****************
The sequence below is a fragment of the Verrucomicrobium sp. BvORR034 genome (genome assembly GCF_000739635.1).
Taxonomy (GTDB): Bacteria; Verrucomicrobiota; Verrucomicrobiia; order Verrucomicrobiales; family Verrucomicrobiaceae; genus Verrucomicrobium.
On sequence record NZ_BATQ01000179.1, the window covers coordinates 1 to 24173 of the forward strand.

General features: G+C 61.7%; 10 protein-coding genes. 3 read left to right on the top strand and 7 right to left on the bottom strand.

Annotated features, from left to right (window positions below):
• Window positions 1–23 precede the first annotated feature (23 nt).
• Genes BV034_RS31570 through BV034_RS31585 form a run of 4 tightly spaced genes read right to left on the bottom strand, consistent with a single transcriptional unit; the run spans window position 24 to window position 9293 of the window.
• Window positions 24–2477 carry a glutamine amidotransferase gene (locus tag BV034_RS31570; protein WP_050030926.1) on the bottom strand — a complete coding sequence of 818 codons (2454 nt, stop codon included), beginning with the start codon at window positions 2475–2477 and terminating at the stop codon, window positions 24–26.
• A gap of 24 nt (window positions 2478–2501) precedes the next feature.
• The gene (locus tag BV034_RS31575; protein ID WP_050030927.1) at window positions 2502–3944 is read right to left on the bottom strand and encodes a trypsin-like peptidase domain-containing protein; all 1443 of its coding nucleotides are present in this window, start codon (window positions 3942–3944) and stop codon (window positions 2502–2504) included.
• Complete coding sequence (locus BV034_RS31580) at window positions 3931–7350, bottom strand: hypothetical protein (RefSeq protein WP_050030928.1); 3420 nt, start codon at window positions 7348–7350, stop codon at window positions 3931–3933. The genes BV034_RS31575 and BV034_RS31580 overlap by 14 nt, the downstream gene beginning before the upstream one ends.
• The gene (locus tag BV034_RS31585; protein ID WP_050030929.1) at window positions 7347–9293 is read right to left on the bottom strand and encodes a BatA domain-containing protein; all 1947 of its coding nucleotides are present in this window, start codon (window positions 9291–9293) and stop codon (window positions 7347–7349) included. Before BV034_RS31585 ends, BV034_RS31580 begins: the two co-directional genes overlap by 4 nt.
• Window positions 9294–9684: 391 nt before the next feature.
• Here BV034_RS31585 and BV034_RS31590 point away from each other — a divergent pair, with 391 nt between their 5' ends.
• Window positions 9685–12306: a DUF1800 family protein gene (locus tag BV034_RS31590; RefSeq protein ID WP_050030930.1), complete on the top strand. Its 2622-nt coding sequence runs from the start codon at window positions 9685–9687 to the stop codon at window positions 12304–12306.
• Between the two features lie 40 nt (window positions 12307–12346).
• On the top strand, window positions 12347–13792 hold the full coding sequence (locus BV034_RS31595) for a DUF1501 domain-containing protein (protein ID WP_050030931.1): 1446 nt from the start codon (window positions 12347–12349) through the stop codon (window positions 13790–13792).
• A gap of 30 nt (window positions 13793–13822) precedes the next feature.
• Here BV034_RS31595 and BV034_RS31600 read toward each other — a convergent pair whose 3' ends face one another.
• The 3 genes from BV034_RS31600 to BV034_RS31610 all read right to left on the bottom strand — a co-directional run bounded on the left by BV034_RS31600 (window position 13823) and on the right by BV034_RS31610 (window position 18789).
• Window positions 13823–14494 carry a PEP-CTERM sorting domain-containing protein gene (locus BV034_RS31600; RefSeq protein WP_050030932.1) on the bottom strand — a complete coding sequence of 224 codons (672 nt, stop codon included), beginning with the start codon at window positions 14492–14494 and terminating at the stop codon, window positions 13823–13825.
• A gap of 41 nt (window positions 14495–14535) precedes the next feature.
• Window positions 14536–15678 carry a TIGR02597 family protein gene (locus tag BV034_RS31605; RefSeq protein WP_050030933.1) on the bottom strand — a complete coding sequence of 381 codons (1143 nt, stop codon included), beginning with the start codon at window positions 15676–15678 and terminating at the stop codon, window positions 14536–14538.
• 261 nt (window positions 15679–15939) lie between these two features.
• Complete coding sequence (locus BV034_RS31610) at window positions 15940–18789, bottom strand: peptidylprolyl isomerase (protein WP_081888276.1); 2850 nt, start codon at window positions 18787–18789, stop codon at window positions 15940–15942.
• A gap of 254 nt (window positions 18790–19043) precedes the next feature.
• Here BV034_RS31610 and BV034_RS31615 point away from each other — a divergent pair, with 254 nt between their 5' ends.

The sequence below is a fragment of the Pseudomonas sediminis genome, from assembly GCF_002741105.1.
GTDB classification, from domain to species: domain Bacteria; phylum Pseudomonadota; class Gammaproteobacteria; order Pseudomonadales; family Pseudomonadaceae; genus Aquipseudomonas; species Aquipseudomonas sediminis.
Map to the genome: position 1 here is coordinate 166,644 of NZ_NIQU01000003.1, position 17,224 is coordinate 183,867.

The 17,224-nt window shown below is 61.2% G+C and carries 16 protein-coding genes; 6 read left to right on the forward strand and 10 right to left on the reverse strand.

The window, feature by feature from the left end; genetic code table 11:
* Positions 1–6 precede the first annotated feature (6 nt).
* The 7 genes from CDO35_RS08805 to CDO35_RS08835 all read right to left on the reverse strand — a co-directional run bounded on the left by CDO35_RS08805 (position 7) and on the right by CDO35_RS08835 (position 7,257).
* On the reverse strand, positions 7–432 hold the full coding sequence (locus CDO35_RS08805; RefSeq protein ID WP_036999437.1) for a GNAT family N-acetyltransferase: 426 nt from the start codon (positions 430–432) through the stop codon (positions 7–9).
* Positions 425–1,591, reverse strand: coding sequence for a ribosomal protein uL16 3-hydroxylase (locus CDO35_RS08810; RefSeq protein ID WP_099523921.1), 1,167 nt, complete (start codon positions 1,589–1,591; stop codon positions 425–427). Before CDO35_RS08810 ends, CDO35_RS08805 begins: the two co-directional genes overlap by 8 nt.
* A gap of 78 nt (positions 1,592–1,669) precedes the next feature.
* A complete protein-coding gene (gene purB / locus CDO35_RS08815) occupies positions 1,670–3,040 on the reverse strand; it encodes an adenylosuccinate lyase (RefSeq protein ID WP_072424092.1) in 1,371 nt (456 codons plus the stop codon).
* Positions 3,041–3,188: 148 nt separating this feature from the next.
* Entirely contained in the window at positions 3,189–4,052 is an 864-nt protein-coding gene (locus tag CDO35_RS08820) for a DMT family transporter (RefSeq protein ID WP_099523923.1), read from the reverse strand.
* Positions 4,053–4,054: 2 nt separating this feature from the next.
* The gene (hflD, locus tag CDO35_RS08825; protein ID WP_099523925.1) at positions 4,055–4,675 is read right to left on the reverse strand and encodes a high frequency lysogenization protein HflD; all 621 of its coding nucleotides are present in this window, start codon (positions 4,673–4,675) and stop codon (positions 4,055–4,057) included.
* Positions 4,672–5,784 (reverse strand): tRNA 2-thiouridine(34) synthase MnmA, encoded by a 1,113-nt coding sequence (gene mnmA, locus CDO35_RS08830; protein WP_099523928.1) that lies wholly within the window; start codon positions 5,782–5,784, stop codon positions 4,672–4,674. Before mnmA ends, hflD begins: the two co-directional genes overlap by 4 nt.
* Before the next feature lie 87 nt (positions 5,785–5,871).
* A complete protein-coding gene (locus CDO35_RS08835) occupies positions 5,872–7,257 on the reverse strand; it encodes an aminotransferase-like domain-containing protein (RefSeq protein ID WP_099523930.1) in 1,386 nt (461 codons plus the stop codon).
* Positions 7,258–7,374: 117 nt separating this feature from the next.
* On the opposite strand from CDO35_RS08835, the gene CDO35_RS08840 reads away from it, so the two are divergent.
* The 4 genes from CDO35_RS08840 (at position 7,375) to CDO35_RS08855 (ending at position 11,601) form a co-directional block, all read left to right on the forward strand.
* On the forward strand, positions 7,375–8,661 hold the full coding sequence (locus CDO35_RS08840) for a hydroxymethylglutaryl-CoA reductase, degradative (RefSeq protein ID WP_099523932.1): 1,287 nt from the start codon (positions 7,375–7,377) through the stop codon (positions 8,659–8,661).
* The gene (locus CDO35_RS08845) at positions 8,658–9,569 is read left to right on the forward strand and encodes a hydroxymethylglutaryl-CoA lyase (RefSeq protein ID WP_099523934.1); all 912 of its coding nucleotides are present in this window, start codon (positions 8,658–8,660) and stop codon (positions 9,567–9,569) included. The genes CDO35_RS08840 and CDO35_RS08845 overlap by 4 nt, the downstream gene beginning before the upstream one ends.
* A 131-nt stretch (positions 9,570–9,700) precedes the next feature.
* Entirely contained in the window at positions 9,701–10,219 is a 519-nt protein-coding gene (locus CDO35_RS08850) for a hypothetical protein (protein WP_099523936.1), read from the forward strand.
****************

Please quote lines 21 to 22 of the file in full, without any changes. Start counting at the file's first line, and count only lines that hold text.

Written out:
• Window positions 13823–14494 carry a PEP-CTERM sorting domain-containing protein gene (locus BV034_RS31600; RefSeq protein WP_050030932.1) on the bottom strand — a complete coding sequence of 224 codons (672 nt, stop codon included), beginning with the start codon at window positions 14492–14494 and terminating at the stop codon, window positions 13823–13825.
• A gap of 41 nt (window positions 14495–14535) precedes the next feature.